What Should 18 Month Old Be Saying

Title: What Should an 18-Month-Old Be Saying?


The developmental milestones of a child’s verbal communication are crucial indicators of their growth. At 18 months, toddlers begin to explore their language skills, expanding their vocabulary and attempting to communicate their needs and desires. While every child develops at their own pace, it’s important for parents and caregivers to understand the typical speech and language abilities an 18-month-old should possess. In this article, we will explore what your 18-month-old should be saying and provide answers to frequently asked questions regarding their speech development.

What Should an 18-Month-Old Be Saying?

1. Vocabulary Expansion:
By 18 months, toddlers usually have a vocabulary of around 20-50 words. They can typically say simple words like “mama,” “dada,” “e-e,” “ball,” and more. They may also attempt to imitate animal sounds or everyday objects they encounter frequently.

2. Two-Word Phrases:
At this stage, children may start combining words to form simple two-word phrases. For example, they might say “more milk,” “big dog,” or “e-e dada.” This demonstrates their growing ability to understand and express basic needs and wants.

3. Understanding Simple Instructions:
An 18-month-old should be able to follow simple instructions, such as “Give me the toy,” or “Put the book on the shelf.” They may not always comply, but their comprehension and ability to respond appropriately to instructions should be developing steadily.

4. Pointing and Gesturing:
Toddlers also rely on non-verbal communication methods, such as pointing and gesturing, to express their needs or interests. By 18 months, they should be pointing to objects or pictures in books when asked, indicating their understanding of basic language concepts.

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5. Babbling and Attempted Conversations:
While their speech may not be fully understandable to others, 18-month-olds often engage in babbling and attempted conversations. They may engage in back-and-forth exchanges, using expressive gestures, facial expressions, and vocalizations to communicate their thoughts and feelings.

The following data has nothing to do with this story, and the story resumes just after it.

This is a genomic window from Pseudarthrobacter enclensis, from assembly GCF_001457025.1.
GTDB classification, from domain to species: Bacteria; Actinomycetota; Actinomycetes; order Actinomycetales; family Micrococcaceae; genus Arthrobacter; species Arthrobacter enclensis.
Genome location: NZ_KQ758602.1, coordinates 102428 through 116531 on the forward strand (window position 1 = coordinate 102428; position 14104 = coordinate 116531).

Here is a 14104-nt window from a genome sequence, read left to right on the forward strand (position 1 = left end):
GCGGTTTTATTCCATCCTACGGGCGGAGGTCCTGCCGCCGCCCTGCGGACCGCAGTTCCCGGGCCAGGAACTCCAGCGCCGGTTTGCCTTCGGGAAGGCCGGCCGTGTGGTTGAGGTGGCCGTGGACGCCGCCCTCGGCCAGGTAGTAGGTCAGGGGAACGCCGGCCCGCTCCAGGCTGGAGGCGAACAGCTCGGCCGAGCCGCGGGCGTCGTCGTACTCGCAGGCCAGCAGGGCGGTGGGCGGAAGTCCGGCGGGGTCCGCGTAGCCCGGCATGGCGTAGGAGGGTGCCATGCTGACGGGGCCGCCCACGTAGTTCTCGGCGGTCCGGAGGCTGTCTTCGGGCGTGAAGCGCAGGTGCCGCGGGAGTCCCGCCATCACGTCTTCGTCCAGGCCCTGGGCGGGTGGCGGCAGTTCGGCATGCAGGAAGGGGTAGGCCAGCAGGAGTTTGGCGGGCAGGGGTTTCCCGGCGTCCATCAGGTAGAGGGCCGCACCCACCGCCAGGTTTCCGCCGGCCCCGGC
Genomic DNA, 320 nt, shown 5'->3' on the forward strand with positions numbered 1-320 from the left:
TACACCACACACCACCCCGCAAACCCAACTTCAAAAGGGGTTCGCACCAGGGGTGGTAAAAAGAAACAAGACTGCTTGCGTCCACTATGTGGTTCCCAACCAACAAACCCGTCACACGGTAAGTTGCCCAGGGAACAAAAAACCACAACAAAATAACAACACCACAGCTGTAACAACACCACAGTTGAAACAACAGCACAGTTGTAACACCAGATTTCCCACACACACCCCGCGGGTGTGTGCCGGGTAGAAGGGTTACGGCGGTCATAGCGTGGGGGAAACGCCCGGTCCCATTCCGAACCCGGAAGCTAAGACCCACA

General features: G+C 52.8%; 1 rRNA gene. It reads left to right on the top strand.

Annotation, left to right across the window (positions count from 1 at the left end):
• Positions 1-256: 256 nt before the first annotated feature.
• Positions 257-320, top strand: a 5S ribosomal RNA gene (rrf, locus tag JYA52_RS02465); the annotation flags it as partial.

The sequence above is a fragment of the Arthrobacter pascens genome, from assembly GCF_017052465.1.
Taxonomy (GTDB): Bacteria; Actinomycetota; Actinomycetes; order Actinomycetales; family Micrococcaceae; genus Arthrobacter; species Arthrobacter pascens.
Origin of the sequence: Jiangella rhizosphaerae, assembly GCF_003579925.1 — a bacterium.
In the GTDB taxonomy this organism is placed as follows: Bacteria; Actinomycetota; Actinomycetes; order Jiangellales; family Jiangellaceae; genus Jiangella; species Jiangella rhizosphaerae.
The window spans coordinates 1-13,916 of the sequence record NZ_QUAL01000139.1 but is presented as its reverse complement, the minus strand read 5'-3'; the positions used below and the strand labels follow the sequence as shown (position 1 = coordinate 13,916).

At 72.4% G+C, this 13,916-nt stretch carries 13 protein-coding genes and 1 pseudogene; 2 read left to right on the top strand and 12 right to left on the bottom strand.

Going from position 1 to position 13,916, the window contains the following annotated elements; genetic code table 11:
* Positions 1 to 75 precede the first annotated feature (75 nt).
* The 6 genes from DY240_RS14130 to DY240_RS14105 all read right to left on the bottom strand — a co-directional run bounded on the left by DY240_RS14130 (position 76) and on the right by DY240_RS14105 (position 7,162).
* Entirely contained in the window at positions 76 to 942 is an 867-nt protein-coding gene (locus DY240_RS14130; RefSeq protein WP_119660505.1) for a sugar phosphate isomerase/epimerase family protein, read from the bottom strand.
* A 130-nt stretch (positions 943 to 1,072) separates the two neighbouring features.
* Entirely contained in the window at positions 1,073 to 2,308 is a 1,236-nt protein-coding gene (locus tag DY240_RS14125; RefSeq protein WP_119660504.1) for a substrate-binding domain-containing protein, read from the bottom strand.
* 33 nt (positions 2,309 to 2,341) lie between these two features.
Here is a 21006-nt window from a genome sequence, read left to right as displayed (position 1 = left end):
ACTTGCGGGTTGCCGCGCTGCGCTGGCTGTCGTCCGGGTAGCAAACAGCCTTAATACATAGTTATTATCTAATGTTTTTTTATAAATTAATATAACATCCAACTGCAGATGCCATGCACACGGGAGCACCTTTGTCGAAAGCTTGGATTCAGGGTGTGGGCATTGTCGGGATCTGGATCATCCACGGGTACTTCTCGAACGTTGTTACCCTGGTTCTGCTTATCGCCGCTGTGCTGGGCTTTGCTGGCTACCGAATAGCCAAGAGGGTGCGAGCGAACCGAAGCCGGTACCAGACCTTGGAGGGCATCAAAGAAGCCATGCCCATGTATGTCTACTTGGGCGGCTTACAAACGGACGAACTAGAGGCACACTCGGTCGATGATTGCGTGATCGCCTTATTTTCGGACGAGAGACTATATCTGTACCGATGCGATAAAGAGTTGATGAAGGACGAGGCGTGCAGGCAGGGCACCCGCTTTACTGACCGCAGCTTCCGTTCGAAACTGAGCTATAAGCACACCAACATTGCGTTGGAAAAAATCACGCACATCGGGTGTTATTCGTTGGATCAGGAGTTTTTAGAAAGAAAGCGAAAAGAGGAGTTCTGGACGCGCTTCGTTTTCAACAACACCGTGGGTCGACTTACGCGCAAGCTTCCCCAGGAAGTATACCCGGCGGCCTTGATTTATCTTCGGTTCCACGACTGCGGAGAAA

6. Imitating Sounds and Words:
Children at this age are usually highly observant and imitate sounds and words they hear around them. They may try to repeat words they find intriguing or those they hear frequently, showing their growing ability to mimic speech patterns.

7. Social Interactions and Expressing Emotions:
An 18-month-old should be actively engaging in social interactions, showing an understanding of emotions and using simple words or gestures to express their own emotions. They may use words like “happy,” “sad,” or “no” to convey their feelings.


1. What if my 18-month-old is not saying any words yet?
It’s important to remember that every child develops at their own pace. If your 18-month-old is not saying any words yet, it is recommended to consult with a pediatrician or speech-language pathologist for a professional evaluation. Early intervention can help identify any potential speech delays and provide appropriate support.

2. My child doesn’t seem interested in talking. Should I be concerned?
Some children take longer to show interest in verbal communication. However, if you notice a significant lack of interest in communicating or responding to sounds and words 18 months, it’s advisable to seek professional guidance to rule out any underlying issues.

3. Can I help my child’s speech development at home?
Yes, there are several ways you can support your child’s speech development at home. Engage in frequent conversations, read books together, sing nursery rhymes, and encourage them to imitate sounds and words. Using descriptive language and providing a language-rich environment can also be beneficial.

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4. Should I correct my child’s pronunciation errors?
While it’s important to model correct pronunciation, avoid constantly correcting your child’s speech. Instead, respond to their attempts and encourage their communication. Correcting them too often may discourage them from speaking and hinder their confidence.

5. Is bilingualism a concern for speech development?
No, being exposed to multiple languages does not cause speech delays. In fact, growing up bilingual can have cognitive and linguistic benefits. However, if you have concerns about your child’s speech development, seek professional advice to ensure they are progressing appropriately in both languages.

6. My child seems to have difficulty understanding instructions. What can I do?
Use clear, simple language when giving instructions and make sure to use gestures or visual cues to support understanding. Break instructions into smaller steps if needed and provide repetition and reinforcement. If concerns persist, consult a professional for further assessment.

7. When should I be worried if my child’s speech isn’t progressing?
If your child is not meeting the typical milestones mentioned earlier or shows a significant regression in speech and language abilities, it is advisable to consult with a healthcare professional or a speech-language pathologist for a comprehensive evaluation and appropriate intervention.


Understanding the speech and language milestones for an 18-month-old is essential for parents and caregivers. While every child develops at their own pace, keeping an eye on their progress and seeking professional guidance when necessary can ensure optimal speech development. Encouraging their communication skills through interactive activities and providing a language-rich environment at home can further support their language acquisition journey.

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